18 GWB. Tethering GW182 to mRNA induced RNA decay required 5 3 RNA decay factors in Drosophila (Behm-Ansmant et al ., 2006). In the absence of GW182, even the formation of GWB cannot be detected. Nevertheless, the inter-dependence among these proteins during translational repression remains unclear in mammalian system. With the elucidation of additional GWB components, questions are raised about how GW182, Argonaute and RNA decay factors contribute to the RNA induced gene silencing. In the current study, we hypothesize that GW182 is an important molecule in the function of miRNA-mediated translation repression. By identifying a new isoform of GW182 and characterizing its functional domai n responsible for Ago interacti on and repression, we are able gain a better insight of the mech anism of translational repression in the molecular level. More importantly, it may lead to the development of new methods to control and adjust the miRNAmediated gene regulation, which may be used to enhance RNAi-based therapy in the future.
19 CHAPTER 2 IDENTIFICATION AND CHARACTERIZATION OF T NGW1 AS THE NOVEL ISOFORM OF GW182 AND THEIR FUNCTION IN GWB FORMATION AND TRANSLATIONAL REPRESSION Introduction RNA interference (RNAi) is a poten t post-tran scriptional regulation mechanism for gene expression. It is triggered by small molecule RNAs, including small interfering RNA (siRNA) and microRNA (miRNA), and then executed by the RNA induced silencing complex (RISC) wherein targeted mRNA is degraded through the 5 3 RNA decay pathway. GW bodies (GWB), also known as mammalian processing bodies, were found closely a ssociated with RNAi and its related RNA turnover activities (Jakymiw et al., 2007; Eulalio et al., 2007a). Increase in siRNA-mediated activities induced GWB forma tion (Lian et al., 2007) whereas inhibition of miRNA pathway led to disassembly of GWB (P auley et al., 2006; Eulalio et al., 2007b). Blocking the 5 3 RNA decay before its initiation dimi nished GWB (Cougot et al., 2004) while blocking after its initiation increased the size and number of GWB (Sheth and Parker, 2003; Cougot et al., 2004; Andrei et al., 2005). A rece nt report demonstrated that the formation of GWB was the consequence of RNAi activitie s in Drosophila (Eul alio et al., 2007). GW182, one of the marker proteins of GWB, wa s first identified in 2002 as a target protein of autoantibodies from a patient with motor and sensory neuropathy (Eystathioy et al., 2002). It is an 182kDa protein characterized by multiple glycine/tryptophan (G/W) repeats. GW182 is important for GWB formation and RNA induced gene silencing function even though it had no known enzymatic activity. Our earlier studies sh owed that knock-down of GW182 significantly disassembled GWB (Yang et al., 2004; Jakymiw et al., 2005) and impaired the efficiency of siRNA functions (Jakymiw et al., 2005). Othe r investigators reported that GW182 was more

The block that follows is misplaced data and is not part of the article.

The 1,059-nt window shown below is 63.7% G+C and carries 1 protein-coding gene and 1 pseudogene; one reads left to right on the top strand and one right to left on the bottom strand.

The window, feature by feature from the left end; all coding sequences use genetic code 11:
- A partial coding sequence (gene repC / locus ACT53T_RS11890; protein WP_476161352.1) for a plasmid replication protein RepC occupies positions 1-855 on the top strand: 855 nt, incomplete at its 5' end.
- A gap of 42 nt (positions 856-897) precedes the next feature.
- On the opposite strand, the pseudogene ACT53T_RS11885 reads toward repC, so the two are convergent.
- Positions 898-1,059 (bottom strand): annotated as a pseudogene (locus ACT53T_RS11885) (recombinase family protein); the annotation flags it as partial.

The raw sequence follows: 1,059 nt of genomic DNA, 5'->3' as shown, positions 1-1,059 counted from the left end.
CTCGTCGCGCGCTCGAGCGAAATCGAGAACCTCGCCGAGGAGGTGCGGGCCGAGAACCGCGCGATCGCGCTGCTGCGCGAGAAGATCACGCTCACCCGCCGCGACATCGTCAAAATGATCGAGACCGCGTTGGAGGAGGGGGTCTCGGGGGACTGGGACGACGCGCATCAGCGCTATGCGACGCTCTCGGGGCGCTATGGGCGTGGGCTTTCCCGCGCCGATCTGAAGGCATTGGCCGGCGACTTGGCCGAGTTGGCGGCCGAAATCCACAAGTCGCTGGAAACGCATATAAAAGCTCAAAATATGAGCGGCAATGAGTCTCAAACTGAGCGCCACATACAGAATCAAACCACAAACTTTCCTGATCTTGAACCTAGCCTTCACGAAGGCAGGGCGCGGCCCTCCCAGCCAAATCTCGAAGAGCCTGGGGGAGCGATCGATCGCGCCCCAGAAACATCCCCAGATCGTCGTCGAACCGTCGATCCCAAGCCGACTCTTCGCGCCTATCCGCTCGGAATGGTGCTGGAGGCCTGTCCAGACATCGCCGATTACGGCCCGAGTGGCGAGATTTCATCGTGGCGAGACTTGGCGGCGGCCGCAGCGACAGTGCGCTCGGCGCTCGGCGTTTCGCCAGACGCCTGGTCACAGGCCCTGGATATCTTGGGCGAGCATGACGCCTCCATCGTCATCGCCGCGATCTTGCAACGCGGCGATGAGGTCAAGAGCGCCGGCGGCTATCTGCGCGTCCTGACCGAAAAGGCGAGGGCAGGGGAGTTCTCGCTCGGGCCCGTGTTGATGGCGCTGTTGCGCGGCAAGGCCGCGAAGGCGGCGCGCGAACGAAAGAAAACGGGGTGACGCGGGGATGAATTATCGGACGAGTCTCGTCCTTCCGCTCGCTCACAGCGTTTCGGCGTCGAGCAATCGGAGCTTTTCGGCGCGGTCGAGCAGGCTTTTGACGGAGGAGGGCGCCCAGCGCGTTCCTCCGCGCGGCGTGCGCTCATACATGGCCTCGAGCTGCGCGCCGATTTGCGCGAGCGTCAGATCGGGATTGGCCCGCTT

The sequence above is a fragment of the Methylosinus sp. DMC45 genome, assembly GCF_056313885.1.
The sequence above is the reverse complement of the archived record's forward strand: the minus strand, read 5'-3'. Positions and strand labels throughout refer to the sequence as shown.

20 important in miRNA function and closely associated with transl ational repression (Liu et al., 2005a; Chu and Rana, 2006). The formation of GW B from the sub-microscopic to microscopic level may occur during the process (Franks and Lykke-Andersen, 2007). The gene name of GW182 in NCBI GenBank da tabase is trinucleot ide repeat containing 6A, or TNRC6A. Interestingly, th e GenBank database predicts an other isoform, which we have provisionally named trinucleotide GW1 (TNGW1), containing trinucleotide repeats (TNR) in its mRNA. Expansion of TNR is known to be related to a set of diseases, most notably those with neuropsychiatric features, such as Huntingtons disease (Margolis et al ., 1997). TNRC6A is one of the 20 trinucleotide repeat containing genes in the human genome but to date it has not been related to trinucleotide e xpansion diseases. In c linical studies, we showed that autoantibodies to GW182/GWB were associated with Sjgrens syndrome, mixed motor/sensory neuropathy, ataxia, and systematic lupus erythematosus (E ystathioy et al., 2003b; Bhanji et al., 2007). However, to date there are no published repor ts describing the expression of TNGW1 and therefore, we examine its expression and potential effect on tran slational repression. Materials and Methods Identification of TNGW1 mRNA To identif y the TNGW1 mRNA polymerase chain reaction (PCR) amplification was performed on cDNA from HeLa, HEp-2 and HepG2 cell lines (ATCC, Manassas, VA), and adult human normal testis (BioChain, Hayw ard, CA) using primer TNRC-1: 5ATAATGCCAAGCGAGCTACAG-3 (nt248268), and primer TNRC-2: 5AAGGGAAGTGCCATTCATACC-3 (nt1512-1492). PCR reactions used SureStart Taq DNA polymerase (Stratagene, Cedar Creek, TX ) following manufacturers protocol. The annealing temperature for PCR am plification was 54 C. The complete nucleotide sequence of the PCR products was determined in both strands using BigDye terminat or sequencing at the